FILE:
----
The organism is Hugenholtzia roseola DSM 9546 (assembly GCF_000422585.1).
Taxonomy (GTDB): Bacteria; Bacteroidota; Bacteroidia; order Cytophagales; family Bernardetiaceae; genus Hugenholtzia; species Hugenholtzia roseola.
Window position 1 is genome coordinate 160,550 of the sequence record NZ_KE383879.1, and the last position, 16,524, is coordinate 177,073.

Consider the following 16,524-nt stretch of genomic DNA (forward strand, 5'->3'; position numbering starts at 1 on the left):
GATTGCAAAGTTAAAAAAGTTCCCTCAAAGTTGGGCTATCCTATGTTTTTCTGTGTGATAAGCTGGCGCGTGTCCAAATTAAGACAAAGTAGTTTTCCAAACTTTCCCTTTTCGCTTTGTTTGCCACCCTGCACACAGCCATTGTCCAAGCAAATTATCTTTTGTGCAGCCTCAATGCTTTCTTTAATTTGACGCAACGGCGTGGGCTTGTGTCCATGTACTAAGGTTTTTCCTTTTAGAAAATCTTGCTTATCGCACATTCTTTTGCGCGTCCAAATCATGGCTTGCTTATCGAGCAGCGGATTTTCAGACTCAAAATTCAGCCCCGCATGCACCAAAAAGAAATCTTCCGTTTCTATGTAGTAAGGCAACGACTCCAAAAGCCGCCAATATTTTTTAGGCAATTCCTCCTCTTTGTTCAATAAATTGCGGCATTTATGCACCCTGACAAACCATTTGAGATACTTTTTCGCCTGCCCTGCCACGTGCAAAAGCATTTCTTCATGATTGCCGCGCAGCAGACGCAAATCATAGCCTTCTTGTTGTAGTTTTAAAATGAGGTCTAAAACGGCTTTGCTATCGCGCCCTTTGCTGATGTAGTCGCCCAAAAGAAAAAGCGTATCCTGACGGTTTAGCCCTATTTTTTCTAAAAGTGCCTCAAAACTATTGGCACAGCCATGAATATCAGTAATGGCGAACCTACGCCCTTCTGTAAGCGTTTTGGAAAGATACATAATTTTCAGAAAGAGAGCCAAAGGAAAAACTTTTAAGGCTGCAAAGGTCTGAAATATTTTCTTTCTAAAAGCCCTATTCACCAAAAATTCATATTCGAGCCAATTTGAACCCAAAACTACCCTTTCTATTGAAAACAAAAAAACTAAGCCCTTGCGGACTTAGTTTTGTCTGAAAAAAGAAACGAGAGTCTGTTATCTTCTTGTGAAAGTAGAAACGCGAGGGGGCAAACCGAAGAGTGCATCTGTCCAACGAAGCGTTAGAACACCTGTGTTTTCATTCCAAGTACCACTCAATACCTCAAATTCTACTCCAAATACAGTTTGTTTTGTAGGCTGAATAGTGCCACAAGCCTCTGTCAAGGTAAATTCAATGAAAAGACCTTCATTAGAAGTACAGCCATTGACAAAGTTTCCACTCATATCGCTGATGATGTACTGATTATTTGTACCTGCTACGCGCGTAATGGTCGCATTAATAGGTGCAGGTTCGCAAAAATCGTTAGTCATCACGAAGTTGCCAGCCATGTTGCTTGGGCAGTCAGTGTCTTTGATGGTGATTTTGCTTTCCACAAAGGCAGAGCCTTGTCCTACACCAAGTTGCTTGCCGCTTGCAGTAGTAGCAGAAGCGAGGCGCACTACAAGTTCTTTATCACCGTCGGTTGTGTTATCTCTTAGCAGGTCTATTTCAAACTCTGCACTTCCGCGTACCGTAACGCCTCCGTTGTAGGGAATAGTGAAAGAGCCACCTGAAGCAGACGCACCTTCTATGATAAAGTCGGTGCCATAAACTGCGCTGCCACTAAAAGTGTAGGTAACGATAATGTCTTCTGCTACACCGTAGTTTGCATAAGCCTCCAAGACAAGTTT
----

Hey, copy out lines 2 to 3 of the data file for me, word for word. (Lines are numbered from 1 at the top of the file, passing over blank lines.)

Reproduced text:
Taxonomy (GTDB): Bacteria; Bacteroidota; Bacteroidia; order Cytophagales; family Bernardetiaceae; genus Hugenholtzia; species Hugenholtzia roseola.
Window position 1 is genome coordinate 160,550 of the sequence record NZ_KE383879.1, and the last position, 16,524, is coordinate 177,073.